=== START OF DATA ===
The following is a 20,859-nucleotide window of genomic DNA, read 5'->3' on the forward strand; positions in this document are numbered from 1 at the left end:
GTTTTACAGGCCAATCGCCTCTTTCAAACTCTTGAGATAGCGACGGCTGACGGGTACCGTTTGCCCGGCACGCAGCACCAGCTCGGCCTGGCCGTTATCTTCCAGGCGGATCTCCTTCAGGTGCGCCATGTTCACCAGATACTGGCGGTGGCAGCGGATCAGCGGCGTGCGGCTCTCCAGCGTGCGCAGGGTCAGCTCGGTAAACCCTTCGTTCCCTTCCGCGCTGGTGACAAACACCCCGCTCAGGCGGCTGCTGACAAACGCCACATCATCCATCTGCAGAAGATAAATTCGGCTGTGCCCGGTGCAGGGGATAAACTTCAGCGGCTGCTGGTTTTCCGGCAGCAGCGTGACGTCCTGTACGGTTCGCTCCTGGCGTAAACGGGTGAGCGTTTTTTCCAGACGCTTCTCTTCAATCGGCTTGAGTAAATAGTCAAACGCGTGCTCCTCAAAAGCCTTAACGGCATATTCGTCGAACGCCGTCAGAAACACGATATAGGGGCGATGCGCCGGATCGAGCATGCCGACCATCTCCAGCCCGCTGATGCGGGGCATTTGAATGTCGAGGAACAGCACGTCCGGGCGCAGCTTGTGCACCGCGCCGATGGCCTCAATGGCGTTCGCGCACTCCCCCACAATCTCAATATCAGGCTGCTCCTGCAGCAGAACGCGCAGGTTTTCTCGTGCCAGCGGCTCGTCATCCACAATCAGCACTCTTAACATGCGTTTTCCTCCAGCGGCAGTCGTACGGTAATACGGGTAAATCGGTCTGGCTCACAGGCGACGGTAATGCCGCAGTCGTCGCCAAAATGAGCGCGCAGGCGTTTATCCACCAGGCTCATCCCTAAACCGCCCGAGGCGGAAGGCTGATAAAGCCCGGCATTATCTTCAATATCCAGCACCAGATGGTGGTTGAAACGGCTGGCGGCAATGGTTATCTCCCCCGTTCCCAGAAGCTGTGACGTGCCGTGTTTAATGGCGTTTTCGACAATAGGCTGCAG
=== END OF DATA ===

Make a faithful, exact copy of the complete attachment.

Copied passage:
The following is a 20,859-nucleotide window of genomic DNA, read 5'->3' on the forward strand; positions in this document are numbered from 1 at the left end:
GTTTTACAGGCCAATCGCCTCTTTCAAACTCTTGAGATAGCGACGGCTGACGGGTACCGTTTGCCCGGCACGCAGCACCAGCTCGGCCTGGCCGTTATCTTCCAGGCGGATCTCCTTCAGGTGCGCCATGTTCACCAGATACTGGCGGTGGCAGCGGATCAGCGGCGTGCGGCTCTCCAGCGTGCGCAGGGTCAGCTCGGTAAACCCTTCGTTCCCTTCCGCGCTGGTGACAAACACCCCGCTCAGGCGGCTGCTGACAAACGCCACATCATCCATCTGCAGAAGATAAATTCGGCTGTGCCCGGTGCAGGGGATAAACTTCAGCGGCTGCTGGTTTTCCGGCAGCAGCGTGACGTCCTGTACGGTTCGCTCCTGGCGTAAACGGGTGAGCGTTTTTTCCAGACGCTTCTCTTCAATCGGCTTGAGTAAATAGTCAAACGCGTGCTCCTCAAAAGCCTTAACGGCATATTCGTCGAACGCCGTCAGAAACACGATATAGGGGCGATGCGCCGGATCGAGCATGCCGACCATCTCCAGCCCGCTGATGCGGGGCATTTGAATGTCGAGGAACAGCACGTCCGGGCGCAGCTTGTGCACCGCGCCGATGGCCTCAATGGCGTTCGCGCACTCCCCCACAATCTCAATATCAGGCTGCTCCTGCAGCAGAACGCGCAGGTTTTCTCGTGCCAGCGGCTCGTCATCCACAATCAGCACTCTTAACATGCGTTTTCCTCCAGCGGCAGTCGTACGGTAATACGGGTAAATCGGTCTGGCTCACAGGCGACGGTAATGCCGCAGTCGTCGCCAAAATGAGCGCGCAGGCGTTTATCCACCAGGCTCATCCCTAAACCGCCCGAGGCGGAAGGCTGATAAAGCCCGGCATTATCTTCAATATCCAGCACCAGATGGTGGTTGAAACGGCTGGCGGCAATGGTTATCTCCCCCGTTCCCAGAAGCTGTGACGTGCCGTGTTTAATGGCGTTTTCGACAATAGGCTGCAG